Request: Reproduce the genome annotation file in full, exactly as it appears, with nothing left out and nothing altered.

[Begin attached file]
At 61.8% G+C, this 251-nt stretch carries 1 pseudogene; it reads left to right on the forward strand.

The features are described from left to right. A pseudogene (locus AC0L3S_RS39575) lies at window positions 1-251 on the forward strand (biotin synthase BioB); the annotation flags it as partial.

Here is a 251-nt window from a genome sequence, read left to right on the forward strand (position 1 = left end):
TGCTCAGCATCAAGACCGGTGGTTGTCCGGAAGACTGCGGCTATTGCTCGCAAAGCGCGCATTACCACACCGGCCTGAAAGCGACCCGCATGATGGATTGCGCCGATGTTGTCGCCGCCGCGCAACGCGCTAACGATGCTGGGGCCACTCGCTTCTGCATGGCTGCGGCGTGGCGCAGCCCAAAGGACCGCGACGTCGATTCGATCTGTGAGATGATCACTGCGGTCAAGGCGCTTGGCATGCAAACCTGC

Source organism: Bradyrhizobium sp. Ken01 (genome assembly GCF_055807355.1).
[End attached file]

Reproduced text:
At 61.8% G+C, this 251-nt stretch carries 1 pseudogene; it reads left to right on the forward strand.

The features are described from left to right. A pseudogene (locus AC0L3S_RS39575) lies at window positions 1-251 on the forward strand (biotin synthase BioB); the annotation flags it as partial.

Here is a 251-nt window from a genome sequence, read left to right on the forward strand (position 1 = left end):
TGCTCAGCATCAAGACCGGTGGTTGTCCGGAAGACTGCGGCTATTGCTCGCAAAGCGCGCATTACCACACCGGCCTGAAAGCGACCCGCATGATGGATTGCGCCGATGTTGTCGCCGCCGCGCAACGCGCTAACGATGCTGGGGCCACTCGCTTCTGCATGGCTGCGGCGTGGCGCAGCCCAAAGGACCGCGACGTCGATTCGATCTGTGAGATGATCACTGCGGTCAAGGCGCTTGGCATGCAAACCTGC

Source organism: Bradyrhizobium sp. Ken01 (genome assembly GCF_055807355.1).